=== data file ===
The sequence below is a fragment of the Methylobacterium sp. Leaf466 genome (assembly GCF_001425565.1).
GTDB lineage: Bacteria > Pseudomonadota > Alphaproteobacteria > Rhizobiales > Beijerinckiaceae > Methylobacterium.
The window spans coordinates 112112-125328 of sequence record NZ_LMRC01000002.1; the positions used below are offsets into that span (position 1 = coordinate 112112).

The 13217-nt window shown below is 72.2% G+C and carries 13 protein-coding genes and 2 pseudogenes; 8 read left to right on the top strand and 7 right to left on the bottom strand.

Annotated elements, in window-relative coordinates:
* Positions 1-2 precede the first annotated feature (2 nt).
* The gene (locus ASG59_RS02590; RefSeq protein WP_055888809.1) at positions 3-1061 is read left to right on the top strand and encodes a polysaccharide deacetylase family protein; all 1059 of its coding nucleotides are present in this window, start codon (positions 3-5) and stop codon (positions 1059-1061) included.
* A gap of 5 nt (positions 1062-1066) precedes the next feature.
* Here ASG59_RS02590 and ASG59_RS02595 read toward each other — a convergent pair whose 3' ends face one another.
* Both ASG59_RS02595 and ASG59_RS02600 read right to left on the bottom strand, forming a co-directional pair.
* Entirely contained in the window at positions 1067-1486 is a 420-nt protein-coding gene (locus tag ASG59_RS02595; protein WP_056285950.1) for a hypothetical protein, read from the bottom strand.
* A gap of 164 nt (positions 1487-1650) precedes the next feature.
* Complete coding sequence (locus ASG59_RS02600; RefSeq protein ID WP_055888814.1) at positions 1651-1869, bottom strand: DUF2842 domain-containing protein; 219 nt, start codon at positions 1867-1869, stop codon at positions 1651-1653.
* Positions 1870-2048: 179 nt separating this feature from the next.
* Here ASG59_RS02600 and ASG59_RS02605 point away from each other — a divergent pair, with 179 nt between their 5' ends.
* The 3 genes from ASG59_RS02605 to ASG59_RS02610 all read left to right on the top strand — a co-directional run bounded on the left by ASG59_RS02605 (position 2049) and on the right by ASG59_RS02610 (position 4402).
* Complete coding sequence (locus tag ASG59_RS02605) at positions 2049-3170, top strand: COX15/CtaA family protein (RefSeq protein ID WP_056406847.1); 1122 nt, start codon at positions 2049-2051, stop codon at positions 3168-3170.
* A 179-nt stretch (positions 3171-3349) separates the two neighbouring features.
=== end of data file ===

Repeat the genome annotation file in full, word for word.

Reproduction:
The sequence below is a fragment of the Methylobacterium sp. Leaf466 genome (assembly GCF_001425565.1).
GTDB lineage: Bacteria > Pseudomonadota > Alphaproteobacteria > Rhizobiales > Beijerinckiaceae > Methylobacterium.
The window spans coordinates 112112-125328 of sequence record NZ_LMRC01000002.1; the positions used below are offsets into that span (position 1 = coordinate 112112).

The 13217-nt window shown below is 72.2% G+C and carries 13 protein-coding genes and 2 pseudogenes; 8 read left to right on the top strand and 7 right to left on the bottom strand.

Annotated elements, in window-relative coordinates:
* Positions 1-2 precede the first annotated feature (2 nt).
* The gene (locus ASG59_RS02590; RefSeq protein WP_055888809.1) at positions 3-1061 is read left to right on the top strand and encodes a polysaccharide deacetylase family protein; all 1059 of its coding nucleotides are present in this window, start codon (positions 3-5) and stop codon (positions 1059-1061) included.
* A gap of 5 nt (positions 1062-1066) precedes the next feature.
* Here ASG59_RS02590 and ASG59_RS02595 read toward each other — a convergent pair whose 3' ends face one another.
* Both ASG59_RS02595 and ASG59_RS02600 read right to left on the bottom strand, forming a co-directional pair.
* Entirely contained in the window at positions 1067-1486 is a 420-nt protein-coding gene (locus tag ASG59_RS02595; protein WP_056285950.1) for a hypothetical protein, read from the bottom strand.
* A gap of 164 nt (positions 1487-1650) precedes the next feature.
* Complete coding sequence (locus ASG59_RS02600; RefSeq protein ID WP_055888814.1) at positions 1651-1869, bottom strand: DUF2842 domain-containing protein; 219 nt, start codon at positions 1867-1869, stop codon at positions 1651-1653.
* Positions 1870-2048: 179 nt separating this feature from the next.
* Here ASG59_RS02600 and ASG59_RS02605 point away from each other — a divergent pair, with 179 nt between their 5' ends.
* The 3 genes from ASG59_RS02605 to ASG59_RS02610 all read left to right on the top strand — a co-directional run bounded on the left by ASG59_RS02605 (position 2049) and on the right by ASG59_RS02610 (position 4402).
* Complete coding sequence (locus tag ASG59_RS02605) at positions 2049-3170, top strand: COX15/CtaA family protein (RefSeq protein ID WP_056406847.1); 1122 nt, start codon at positions 2049-2051, stop codon at positions 3168-3170.
* A 179-nt stretch (positions 3171-3349) separates the two neighbouring features.